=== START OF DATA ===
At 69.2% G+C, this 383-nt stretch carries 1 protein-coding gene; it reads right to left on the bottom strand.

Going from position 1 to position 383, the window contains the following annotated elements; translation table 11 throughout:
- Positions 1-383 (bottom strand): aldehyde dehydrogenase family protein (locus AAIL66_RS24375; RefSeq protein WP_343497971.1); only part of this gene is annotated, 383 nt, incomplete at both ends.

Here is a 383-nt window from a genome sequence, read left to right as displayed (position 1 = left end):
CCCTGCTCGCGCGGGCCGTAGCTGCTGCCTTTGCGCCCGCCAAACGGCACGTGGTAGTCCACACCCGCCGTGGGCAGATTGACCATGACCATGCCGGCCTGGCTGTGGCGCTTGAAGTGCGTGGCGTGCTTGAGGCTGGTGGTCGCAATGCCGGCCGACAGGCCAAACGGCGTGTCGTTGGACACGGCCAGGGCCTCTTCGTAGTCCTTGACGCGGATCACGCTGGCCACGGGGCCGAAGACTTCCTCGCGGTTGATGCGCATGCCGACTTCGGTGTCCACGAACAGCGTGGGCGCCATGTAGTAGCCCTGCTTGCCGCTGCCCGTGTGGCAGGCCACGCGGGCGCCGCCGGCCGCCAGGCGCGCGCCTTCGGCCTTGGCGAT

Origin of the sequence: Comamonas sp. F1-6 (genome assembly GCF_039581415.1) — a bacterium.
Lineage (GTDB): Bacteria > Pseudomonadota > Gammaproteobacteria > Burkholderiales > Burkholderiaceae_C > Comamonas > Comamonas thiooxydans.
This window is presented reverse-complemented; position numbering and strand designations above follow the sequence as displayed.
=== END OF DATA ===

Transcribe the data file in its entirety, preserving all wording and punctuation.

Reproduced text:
At 69.2% G+C, this 383-nt stretch carries 1 protein-coding gene; it reads right to left on the bottom strand.

Going from position 1 to position 383, the window contains the following annotated elements; translation table 11 throughout:
- Positions 1-383 (bottom strand): aldehyde dehydrogenase family protein (locus AAIL66_RS24375; RefSeq protein WP_343497971.1); only part of this gene is annotated, 383 nt, incomplete at both ends.

Here is a 383-nt window from a genome sequence, read left to right as displayed (position 1 = left end):
CCCTGCTCGCGCGGGCCGTAGCTGCTGCCTTTGCGCCCGCCAAACGGCACGTGGTAGTCCACACCCGCCGTGGGCAGATTGACCATGACCATGCCGGCCTGGCTGTGGCGCTTGAAGTGCGTGGCGTGCTTGAGGCTGGTGGTCGCAATGCCGGCCGACAGGCCAAACGGCGTGTCGTTGGACACGGCCAGGGCCTCTTCGTAGTCCTTGACGCGGATCACGCTGGCCACGGGGCCGAAGACTTCCTCGCGGTTGATGCGCATGCCGACTTCGGTGTCCACGAACAGCGTGGGCGCCATGTAGTAGCCCTGCTTGCCGCTGCCCGTGTGGCAGGCCACGCGGGCGCCGCCGGCCGCCAGGCGCGCGCCTTCGGCCTTGGCGAT

Origin of the sequence: Comamonas sp. F1-6 (genome assembly GCF_039581415.1) — a bacterium.
Lineage (GTDB): Bacteria > Pseudomonadota > Gammaproteobacteria > Burkholderiales > Burkholderiaceae_C > Comamonas > Comamonas thiooxydans.
This window is presented reverse-complemented; position numbering and strand designations above follow the sequence as displayed.